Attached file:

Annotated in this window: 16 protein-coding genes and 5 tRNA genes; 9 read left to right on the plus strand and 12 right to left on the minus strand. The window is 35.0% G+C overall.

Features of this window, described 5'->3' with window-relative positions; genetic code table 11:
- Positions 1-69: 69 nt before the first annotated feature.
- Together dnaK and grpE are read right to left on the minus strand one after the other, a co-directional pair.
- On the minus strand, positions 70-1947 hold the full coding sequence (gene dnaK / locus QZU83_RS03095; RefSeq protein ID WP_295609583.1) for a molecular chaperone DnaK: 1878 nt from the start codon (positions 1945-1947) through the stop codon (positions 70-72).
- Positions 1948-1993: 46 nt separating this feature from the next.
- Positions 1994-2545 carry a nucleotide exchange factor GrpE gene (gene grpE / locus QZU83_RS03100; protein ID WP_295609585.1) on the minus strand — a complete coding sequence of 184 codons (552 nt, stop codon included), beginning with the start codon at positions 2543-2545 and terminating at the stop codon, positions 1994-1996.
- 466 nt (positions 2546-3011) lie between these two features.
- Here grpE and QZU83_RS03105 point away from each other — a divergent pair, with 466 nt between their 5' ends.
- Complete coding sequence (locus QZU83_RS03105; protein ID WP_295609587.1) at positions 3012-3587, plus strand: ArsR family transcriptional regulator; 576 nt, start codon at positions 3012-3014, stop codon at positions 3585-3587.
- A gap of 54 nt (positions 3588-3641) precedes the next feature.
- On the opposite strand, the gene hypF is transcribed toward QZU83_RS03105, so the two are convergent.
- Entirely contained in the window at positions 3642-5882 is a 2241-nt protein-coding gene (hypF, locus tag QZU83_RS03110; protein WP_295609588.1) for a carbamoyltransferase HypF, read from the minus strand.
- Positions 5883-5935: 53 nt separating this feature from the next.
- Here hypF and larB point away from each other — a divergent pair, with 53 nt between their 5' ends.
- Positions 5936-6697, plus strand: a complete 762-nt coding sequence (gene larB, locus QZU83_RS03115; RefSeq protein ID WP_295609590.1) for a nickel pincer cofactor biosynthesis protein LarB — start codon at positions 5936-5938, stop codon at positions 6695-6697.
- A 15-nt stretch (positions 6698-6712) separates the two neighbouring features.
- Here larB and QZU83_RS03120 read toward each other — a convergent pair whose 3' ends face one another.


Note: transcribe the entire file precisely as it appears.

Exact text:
Annotated in this window: 16 protein-coding genes and 5 tRNA genes; 9 read left to right on the plus strand and 12 right to left on the minus strand. The window is 35.0% G+C overall.

Features of this window, described 5'->3' with window-relative positions; genetic code table 11:
- Positions 1-69: 69 nt before the first annotated feature.
- Together dnaK and grpE are read right to left on the minus strand one after the other, a co-directional pair.
- On the minus strand, positions 70-1947 hold the full coding sequence (gene dnaK / locus QZU83_RS03095; RefSeq protein ID WP_295609583.1) for a molecular chaperone DnaK: 1878 nt from the start codon (positions 1945-1947) through the stop codon (positions 70-72).
- Positions 1948-1993: 46 nt separating this feature from the next.
- Positions 1994-2545 carry a nucleotide exchange factor GrpE gene (gene grpE / locus QZU83_RS03100; protein ID WP_295609585.1) on the minus strand — a complete coding sequence of 184 codons (552 nt, stop codon included), beginning with the start codon at positions 2543-2545 and terminating at the stop codon, positions 1994-1996.
- 466 nt (positions 2546-3011) lie between these two features.
- Here grpE and QZU83_RS03105 point away from each other — a divergent pair, with 466 nt between their 5' ends.
- Complete coding sequence (locus QZU83_RS03105; protein ID WP_295609587.1) at positions 3012-3587, plus strand: ArsR family transcriptional regulator; 576 nt, start codon at positions 3012-3014, stop codon at positions 3585-3587.
- A gap of 54 nt (positions 3588-3641) precedes the next feature.
- On the opposite strand, the gene hypF is transcribed toward QZU83_RS03105, so the two are convergent.
- Entirely contained in the window at positions 3642-5882 is a 2241-nt protein-coding gene (hypF, locus tag QZU83_RS03110; protein WP_295609588.1) for a carbamoyltransferase HypF, read from the minus strand.
- Positions 5883-5935: 53 nt separating this feature from the next.
- Here hypF and larB point away from each other — a divergent pair, with 53 nt between their 5' ends.
- Positions 5936-6697, plus strand: a complete 762-nt coding sequence (gene larB, locus QZU83_RS03115; RefSeq protein ID WP_295609590.1) for a nickel pincer cofactor biosynthesis protein LarB — start codon at positions 5936-5938, stop codon at positions 6695-6697.
- A 15-nt stretch (positions 6698-6712) separates the two neighbouring features.
- Here larB and QZU83_RS03120 read toward each other — a convergent pair whose 3' ends face one another.